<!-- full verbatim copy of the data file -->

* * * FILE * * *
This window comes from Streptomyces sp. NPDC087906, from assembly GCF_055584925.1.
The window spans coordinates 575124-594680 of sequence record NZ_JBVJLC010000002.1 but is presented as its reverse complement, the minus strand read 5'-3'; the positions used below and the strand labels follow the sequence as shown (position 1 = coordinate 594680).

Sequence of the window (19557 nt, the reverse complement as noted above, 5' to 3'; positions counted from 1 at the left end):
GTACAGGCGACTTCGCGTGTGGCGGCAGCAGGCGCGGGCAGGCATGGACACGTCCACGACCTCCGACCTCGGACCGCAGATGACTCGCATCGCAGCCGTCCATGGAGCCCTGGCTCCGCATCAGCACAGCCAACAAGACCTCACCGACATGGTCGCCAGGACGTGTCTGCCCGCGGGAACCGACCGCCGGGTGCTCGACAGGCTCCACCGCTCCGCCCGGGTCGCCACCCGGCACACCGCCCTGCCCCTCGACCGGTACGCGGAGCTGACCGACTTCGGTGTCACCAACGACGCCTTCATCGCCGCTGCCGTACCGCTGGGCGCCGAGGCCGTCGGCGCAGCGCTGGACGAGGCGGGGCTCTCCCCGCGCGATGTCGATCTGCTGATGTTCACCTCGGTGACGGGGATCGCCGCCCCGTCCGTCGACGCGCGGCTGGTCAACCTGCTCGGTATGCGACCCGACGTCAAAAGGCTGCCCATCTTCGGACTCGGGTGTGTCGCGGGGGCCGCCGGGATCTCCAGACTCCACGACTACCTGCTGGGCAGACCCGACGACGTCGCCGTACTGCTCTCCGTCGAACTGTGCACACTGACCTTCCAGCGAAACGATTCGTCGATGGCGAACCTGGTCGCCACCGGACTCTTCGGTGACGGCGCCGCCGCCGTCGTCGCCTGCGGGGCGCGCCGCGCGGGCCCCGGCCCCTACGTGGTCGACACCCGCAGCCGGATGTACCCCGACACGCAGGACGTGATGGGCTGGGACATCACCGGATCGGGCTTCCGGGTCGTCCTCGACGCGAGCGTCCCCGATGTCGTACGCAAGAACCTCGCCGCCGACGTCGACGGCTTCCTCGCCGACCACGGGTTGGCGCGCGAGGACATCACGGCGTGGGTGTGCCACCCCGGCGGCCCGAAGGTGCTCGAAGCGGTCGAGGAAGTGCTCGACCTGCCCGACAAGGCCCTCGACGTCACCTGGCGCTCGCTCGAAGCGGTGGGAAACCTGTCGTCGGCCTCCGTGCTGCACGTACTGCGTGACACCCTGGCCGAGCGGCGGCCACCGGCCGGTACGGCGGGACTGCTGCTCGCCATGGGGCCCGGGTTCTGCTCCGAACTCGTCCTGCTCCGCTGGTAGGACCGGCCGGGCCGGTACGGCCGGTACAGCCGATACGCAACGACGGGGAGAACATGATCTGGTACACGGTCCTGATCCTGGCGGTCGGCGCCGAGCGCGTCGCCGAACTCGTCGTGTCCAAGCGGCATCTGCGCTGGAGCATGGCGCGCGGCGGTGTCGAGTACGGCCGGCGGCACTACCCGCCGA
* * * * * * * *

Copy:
This window comes from Streptomyces sp. NPDC087906, from assembly GCF_055584925.1.
The window spans coordinates 575124-594680 of sequence record NZ_JBVJLC010000002.1 but is presented as its reverse complement, the minus strand read 5'-3'; the positions used below and the strand labels follow the sequence as shown (position 1 = coordinate 594680).

Sequence of the window (19557 nt, the reverse complement as noted above, 5' to 3'; positions counted from 1 at the left end):
GTACAGGCGACTTCGCGTGTGGCGGCAGCAGGCGCGGGCAGGCATGGACACGTCCACGACCTCCGACCTCGGACCGCAGATGACTCGCATCGCAGCCGTCCATGGAGCCCTGGCTCCGCATCAGCACAGCCAACAAGACCTCACCGACATGGTCGCCAGGACGTGTCTGCCCGCGGGAACCGACCGCCGGGTGCTCGACAGGCTCCACCGCTCCGCCCGGGTCGCCACCCGGCACACCGCCCTGCCCCTCGACCGGTACGCGGAGCTGACCGACTTCGGTGTCACCAACGACGCCTTCATCGCCGCTGCCGTACCGCTGGGCGCCGAGGCCGTCGGCGCAGCGCTGGACGAGGCGGGGCTCTCCCCGCGCGATGTCGATCTGCTGATGTTCACCTCGGTGACGGGGATCGCCGCCCCGTCCGTCGACGCGCGGCTGGTCAACCTGCTCGGTATGCGACCCGACGTCAAAAGGCTGCCCATCTTCGGACTCGGGTGTGTCGCGGGGGCCGCCGGGATCTCCAGACTCCACGACTACCTGCTGGGCAGACCCGACGACGTCGCCGTACTGCTCTCCGTCGAACTGTGCACACTGACCTTCCAGCGAAACGATTCGTCGATGGCGAACCTGGTCGCCACCGGACTCTTCGGTGACGGCGCCGCCGCCGTCGTCGCCTGCGGGGCGCGCCGCGCGGGCCCCGGCCCCTACGTGGTCGACACCCGCAGCCGGATGTACCCCGACACGCAGGACGTGATGGGCTGGGACATCACCGGATCGGGCTTCCGGGTCGTCCTCGACGCGAGCGTCCCCGATGTCGTACGCAAGAACCTCGCCGCCGACGTCGACGGCTTCCTCGCCGACCACGGGTTGGCGCGCGAGGACATCACGGCGTGGGTGTGCCACCCCGGCGGCCCGAAGGTGCTCGAAGCGGTCGAGGAAGTGCTCGACCTGCCCGACAAGGCCCTCGACGTCACCTGGCGCTCGCTCGAAGCGGTGGGAAACCTGTCGTCGGCCTCCGTGCTGCACGTACTGCGTGACACCCTGGCCGAGCGGCGGCCACCGGCCGGTACGGCGGGACTGCTGCTCGCCATGGGGCCCGGGTTCTGCTCCGAACTCGTCCTGCTCCGCTGGTAGGACCGGCCGGGCCGGTACGGCCGGTACAGCCGATACGCAACGACGGGGAGAACATGATCTGGTACACGGTCCTGATCCTGGCGGTCGGCGCCGAGCGCGTCGCCGAACTCGTCGTGTCCAAGCGGCATCTGCGCTGGAGCATGGCGCGCGGCGGTGTCGAGTACGGCCGGCGGCACTACCCGCCGA